It took alot longer to do than simply "slapping up" some plywood...
    but, It did look much better then my slacker plans would have produced...
    AND, in the end the wife was happy... [​IMG]
     
    Last edited: Nov 3, 2011
  5. teach1rusl

    teach1rusl Love My Chickens

    I LIKE your wife...lol!! Your coop looks great too, winterized or unwinterized [​IMG]
     
  6. JackE

    JackE Chillin' With My Peeps

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    North Eastern Md.
    You didn't totally seal off the ventilation for your coop, right? From what I'm seeing, You sealed the top vent, then covered the side vents/windows with plexiglass panels. If you did, You might want to give serious thought to undoing some of your "Winterization". Those chickens are still going to need fresh air even through the cold winter. Neat coop, open er back up a bit.
    Jack
     
  7. wyododge

    wyododge Chillin' With My Peeps

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    Sep 30, 2011
    Wyoming
    FWIW, you can leave that coop wide open and save yourself some work. Although it appears you have already busted your but.

    Chickens don't get cold in the US. Unless they are some sort of Amazonian featherless breed. Good looking coop though.
     
  8. teach1rusl

    teach1rusl Love My Chickens

    Quote:Ummm...that's a pretty general statement. You might want to poll the chickens to get thier opinions on the matter. Chickens being able to tolerate/survive very cold temps is nowhere NEAR "chickens don't get cold in the U.S."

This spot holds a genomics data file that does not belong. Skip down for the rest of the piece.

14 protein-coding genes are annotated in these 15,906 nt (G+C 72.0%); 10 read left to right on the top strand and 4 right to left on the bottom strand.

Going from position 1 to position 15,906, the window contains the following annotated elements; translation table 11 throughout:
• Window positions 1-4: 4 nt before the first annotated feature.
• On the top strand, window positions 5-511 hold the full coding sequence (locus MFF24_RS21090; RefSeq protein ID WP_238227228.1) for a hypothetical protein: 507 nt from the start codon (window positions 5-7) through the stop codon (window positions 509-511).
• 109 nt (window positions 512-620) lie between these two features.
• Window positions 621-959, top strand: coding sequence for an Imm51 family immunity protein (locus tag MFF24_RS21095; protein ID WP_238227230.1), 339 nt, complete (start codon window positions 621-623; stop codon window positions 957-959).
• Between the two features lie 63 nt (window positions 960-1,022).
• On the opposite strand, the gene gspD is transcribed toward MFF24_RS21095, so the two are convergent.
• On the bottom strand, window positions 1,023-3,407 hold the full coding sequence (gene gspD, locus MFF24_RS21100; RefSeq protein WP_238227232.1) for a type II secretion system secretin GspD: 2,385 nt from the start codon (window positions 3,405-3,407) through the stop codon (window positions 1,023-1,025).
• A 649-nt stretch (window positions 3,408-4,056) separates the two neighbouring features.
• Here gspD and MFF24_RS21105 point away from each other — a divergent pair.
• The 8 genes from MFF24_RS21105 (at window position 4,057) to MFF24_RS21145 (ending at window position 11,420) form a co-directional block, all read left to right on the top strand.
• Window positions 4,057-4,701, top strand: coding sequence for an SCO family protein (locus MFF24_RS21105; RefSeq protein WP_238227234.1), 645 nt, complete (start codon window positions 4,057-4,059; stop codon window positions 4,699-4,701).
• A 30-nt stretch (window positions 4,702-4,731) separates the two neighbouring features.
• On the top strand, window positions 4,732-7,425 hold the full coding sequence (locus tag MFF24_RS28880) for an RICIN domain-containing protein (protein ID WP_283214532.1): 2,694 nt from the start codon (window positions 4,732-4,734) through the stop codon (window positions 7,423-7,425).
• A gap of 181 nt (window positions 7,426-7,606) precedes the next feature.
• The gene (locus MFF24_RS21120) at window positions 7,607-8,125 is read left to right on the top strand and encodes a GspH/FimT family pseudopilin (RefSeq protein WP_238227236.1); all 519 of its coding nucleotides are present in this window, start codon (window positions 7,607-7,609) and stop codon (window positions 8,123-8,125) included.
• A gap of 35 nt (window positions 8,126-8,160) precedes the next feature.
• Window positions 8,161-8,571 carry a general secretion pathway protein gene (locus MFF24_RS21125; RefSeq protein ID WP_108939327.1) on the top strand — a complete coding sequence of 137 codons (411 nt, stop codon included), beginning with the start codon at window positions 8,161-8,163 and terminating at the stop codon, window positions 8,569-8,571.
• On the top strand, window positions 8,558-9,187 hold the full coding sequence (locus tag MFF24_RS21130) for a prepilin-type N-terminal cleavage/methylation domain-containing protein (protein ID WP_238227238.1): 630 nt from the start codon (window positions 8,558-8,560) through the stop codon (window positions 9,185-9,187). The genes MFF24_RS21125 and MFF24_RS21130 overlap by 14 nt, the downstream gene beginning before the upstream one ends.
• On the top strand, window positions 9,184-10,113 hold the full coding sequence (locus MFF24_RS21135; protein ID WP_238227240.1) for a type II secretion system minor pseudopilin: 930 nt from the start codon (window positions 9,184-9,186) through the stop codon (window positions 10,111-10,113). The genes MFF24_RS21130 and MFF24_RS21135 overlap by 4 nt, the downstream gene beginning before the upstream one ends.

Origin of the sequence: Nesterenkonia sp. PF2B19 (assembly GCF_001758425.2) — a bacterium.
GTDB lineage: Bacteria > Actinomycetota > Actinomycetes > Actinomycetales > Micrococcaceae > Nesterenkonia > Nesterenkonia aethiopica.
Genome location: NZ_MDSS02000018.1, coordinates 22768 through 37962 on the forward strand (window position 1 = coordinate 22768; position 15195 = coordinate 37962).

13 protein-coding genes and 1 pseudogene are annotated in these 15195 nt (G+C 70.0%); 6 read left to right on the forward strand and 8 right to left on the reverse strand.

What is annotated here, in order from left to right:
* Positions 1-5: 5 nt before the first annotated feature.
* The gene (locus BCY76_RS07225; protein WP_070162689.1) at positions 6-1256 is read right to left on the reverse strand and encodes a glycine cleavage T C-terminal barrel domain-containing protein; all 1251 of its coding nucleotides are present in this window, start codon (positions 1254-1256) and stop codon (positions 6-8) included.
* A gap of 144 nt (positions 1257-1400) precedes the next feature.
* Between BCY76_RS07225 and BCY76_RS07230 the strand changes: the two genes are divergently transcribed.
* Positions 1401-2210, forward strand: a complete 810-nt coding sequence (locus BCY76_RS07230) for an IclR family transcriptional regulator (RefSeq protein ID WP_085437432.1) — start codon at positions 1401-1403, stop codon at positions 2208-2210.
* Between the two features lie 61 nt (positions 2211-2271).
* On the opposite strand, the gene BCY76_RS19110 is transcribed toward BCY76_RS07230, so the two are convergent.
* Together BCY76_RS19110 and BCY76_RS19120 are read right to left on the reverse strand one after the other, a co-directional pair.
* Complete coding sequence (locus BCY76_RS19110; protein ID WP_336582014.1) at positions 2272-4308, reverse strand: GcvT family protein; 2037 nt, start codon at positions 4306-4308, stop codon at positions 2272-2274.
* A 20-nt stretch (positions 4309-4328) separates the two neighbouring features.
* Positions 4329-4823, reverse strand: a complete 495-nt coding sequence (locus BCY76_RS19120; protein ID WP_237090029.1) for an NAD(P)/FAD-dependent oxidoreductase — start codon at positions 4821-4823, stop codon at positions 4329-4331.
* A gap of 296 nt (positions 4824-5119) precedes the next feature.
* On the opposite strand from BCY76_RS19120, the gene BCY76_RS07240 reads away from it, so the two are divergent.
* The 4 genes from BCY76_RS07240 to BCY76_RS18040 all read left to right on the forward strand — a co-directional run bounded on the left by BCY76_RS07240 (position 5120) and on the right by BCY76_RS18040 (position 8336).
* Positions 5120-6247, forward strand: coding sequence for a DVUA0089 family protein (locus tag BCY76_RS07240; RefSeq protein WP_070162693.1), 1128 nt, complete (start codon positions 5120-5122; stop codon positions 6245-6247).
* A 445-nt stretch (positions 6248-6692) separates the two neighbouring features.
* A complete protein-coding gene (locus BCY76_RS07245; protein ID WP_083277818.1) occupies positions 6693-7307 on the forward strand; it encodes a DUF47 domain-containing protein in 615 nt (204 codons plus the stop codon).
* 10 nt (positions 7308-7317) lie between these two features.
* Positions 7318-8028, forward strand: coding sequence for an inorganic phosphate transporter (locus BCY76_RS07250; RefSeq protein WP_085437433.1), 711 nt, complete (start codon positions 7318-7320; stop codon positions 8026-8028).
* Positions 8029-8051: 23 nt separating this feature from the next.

When I see a chickens standing there huddled and shivering on an icy winter day, no matter how many times I tell them that they aren't cold, they just don't seem to believe me. [​IMG]
    I remember years ago a kid breaking a board over a pig's back (cruel kid) and laughing about it, saying "they don't feel pain." An animal having a higher pain threshold than a human does not mean that an animal does not feel pain.
     
  9. Steadfast

    Steadfast Chillin' With My Peeps

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    Apr 28, 2011
    NC. USA
    My Coop
    JackE:
    great reminder... however i have been inside my coop and as "tight" as it LOOKS with all the winterization,
    the light coming in showes that there are LOTS of small holes throughout the structure for winter venting...

    teach1rusl:
    I agree with you 100%... sure they "may live" through the winter....
    but I also know that miserable chickens also make pathetic eggs...
    and I don't like seeing my animals merely "surviving" in my care.
    I like to see them happy and thriving, without getting too soft.

    I was also thinking about wrapping the space under the coop tower with plastic on 3 sides for windy days.
    what do you guys think of that idea?

    [​IMG]
     
    Last edited: Nov 1, 2011
  10. JackE

    JackE Chillin' With My Peeps

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    Apr 26, 2010
    North Eastern Md.
    You have 9 chickens in there. You are going to need alot more ventilation in the winter than a few small holes will provide. You will find out, one way or the other. If you notice frost forming in there on cold days, you better do something or your chickens will not be happy and thriving. They need more fresh air/ventilation than you think.
    Jack